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- The Voice on the Wire - 6/37 -

"He is better now, sir. We feared he was fatally injured when they brought him in. I'll be outside in the corridor if you need anything."

She left not without an admiring look at the big chap, wondering why he wore such disreputable superstructure with patent leather pumps and silk hose showing below the ragged overcoat. Strange sights come to hospitals, curiosity frequently leading to unprofitable knowledge: so she was silently discreet. Shirley's garb was not unobserved by the detective chief. Monty laughed reminiscently at the questioning glance.

"These are my working clothes--a fine combination. I nabbed two of the gang. But what became of you?"

"Outside that club door, I wanted to save time for us both. I took the first taxi in sight. Before I could even call out to you, the door slammed on me, the shades flopped down, the car started up--the next thing I knew this here nurse was sticking a spoon in my mouth, a-saying: 'Take this--it's fine for what ails you!'"

"I wonder if it could have been the same machine they left at Van Cleft's? I will tell you how things progressed." So he did, leaving out only the confidence of Professor MacDonald. The Captain became feverishly excited, until Shirley abjured him to beware of a relapse. "You must be calm, for the next twenty-four hours: there will be much for you to do, even then. Meanwhile, let me call up your agency; then you give them instructions over this table telephone to let Howard Van Cleft interview the little chorus girl, with his friend. I'll be the friend."

"I'm afraid I'm going to be snowed under in this case, Monty. The finest job I've had these dozen years. But you're square, and will do all you can."

"Old friend, I'll do what I can to make Van Cleft and the newspapers sure that you are the most wonderful sleuth inside or outside the public library. Here's your office--speak up. Let me lift you."

"Hello Pat!" called Cronin, as his superintendent came to the 'phone. "I am detained at Bellevue, so that I can't be there when Van Cleft comes down. Let him Third Degree that little Jane from the garage. Keep them two men apart, too--oh, that's all right, the fellow is a friend of mine on the 'Frisco police force. He won't butt in." Silence for a moment, then: "Oh, shucks, let 'em yowl! They've got more than kidnapping to worry about for the next twenty-five years."

He hung up the receiver, sinking back on his pillows wan from the strain. Monty handed him a glass of water, and adjusted the bandages with a hand as tender as a woman's. He lifted the instrument again.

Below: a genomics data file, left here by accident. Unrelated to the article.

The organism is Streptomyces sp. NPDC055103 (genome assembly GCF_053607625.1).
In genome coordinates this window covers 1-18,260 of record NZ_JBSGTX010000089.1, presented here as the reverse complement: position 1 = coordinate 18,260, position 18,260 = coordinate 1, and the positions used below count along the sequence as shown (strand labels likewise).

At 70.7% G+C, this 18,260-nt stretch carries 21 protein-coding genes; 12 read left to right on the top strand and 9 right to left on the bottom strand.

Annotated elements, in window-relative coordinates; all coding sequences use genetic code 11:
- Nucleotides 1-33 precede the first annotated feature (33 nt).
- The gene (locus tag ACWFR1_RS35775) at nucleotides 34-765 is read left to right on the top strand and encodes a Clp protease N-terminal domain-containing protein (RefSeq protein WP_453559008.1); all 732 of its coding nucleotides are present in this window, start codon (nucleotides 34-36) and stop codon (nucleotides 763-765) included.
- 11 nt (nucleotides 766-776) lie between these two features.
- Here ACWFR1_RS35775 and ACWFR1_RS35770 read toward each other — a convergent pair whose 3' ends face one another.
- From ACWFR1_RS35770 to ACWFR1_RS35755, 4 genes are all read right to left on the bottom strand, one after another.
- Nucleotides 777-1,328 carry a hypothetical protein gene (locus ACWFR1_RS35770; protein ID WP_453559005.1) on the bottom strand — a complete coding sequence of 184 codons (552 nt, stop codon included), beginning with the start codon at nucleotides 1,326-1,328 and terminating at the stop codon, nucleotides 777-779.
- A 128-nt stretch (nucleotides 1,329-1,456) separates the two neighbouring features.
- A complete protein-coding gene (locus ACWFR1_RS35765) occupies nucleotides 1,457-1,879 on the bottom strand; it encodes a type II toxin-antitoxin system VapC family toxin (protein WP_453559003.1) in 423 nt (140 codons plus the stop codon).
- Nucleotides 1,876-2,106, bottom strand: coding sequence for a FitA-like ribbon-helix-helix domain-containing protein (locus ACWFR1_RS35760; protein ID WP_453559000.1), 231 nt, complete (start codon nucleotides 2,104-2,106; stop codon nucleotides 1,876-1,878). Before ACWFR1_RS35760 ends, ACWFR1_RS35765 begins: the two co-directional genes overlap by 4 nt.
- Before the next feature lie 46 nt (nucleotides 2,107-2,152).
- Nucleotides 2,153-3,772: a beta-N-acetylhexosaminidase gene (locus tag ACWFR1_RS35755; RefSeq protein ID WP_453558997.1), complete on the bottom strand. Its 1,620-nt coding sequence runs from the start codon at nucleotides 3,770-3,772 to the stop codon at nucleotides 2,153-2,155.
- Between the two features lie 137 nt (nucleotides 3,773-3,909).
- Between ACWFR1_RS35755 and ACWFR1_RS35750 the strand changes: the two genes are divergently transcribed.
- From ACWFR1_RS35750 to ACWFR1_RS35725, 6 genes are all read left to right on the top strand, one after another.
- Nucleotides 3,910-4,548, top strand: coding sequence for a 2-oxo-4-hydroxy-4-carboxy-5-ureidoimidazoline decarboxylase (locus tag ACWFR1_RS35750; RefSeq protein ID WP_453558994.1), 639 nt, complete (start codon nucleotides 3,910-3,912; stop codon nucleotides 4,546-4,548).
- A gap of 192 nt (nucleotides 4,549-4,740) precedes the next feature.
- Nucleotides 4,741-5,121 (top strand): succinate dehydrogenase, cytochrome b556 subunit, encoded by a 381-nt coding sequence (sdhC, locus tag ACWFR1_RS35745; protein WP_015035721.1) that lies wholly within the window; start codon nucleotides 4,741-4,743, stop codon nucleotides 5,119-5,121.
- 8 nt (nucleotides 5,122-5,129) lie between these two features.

"You are sterling, twenty-two carat and a yard wide, Captain! Now, get to sleep while I find out who the ring-master is. I've sworn to keep awake until I do. I think it well to telephone Van Cleft, and arrange for a better get-a-way for us both."

He was soon talking with the son of the murdered man. "Meet me down at the Vanderbilt Hotel--ask for Mr. Hepburn's room, and send up the name of Williams. See you in an hour. Good-bye."

Hanging up the receiver, he turned toward the door, after a friendly pat on Cronin's shoulder. The bell rang, and the Captain reached for it, to sink back exhausted upon the bed. Shirley answered, to be greeted by a pleasant feminine voice.

"Is this Captain Cronin?"

Instantly the criminologist replied affirmatively, suiting his tones as best he could to the gruff voice of the detective chief, with a wink at that worthy.

"I just called up, Captain, to ask about you--Oh, you don't recognize my voice. I'm Miss Wilberforce, private secretary to Mr. Van Cleft. Has any one been to see you yet? I understand that you are very busy, and have already missed two other good cases, this one being the THIRD! Well, don't hurry, Captain. You may get the rest to come--if you live long enough. Good-bye!"

Shirley looked at Cronin, startled. Another mention of the mystic number. He called for information about the origin of the call.

"Lordee, son! Are they at it again?" asked Cronin in disgust.

"Yes--overdoing it. One thing is clear, that whoever is behind this telephone trickery is very clever, and very conceited over that cleverness. It may be a costly vanity. Yes, information?"

"The call was from Rector 2190-D. The American Sunday School Organization, sir--It doesn't answer now; the office must be closed."

Shirley put the instrument down, with a smile on his pursed lips. He waved a good natured farewell to his friend, as he drew the cap down over his eyes.

"Look a little happier, Captain. I'll send down some fruit and a special vintage from our club which has bottled up in it the sunlight of a dozen years in Southern France. I hope they keep the telephone wires busy--they may tangle themselves up in their own spider-web!"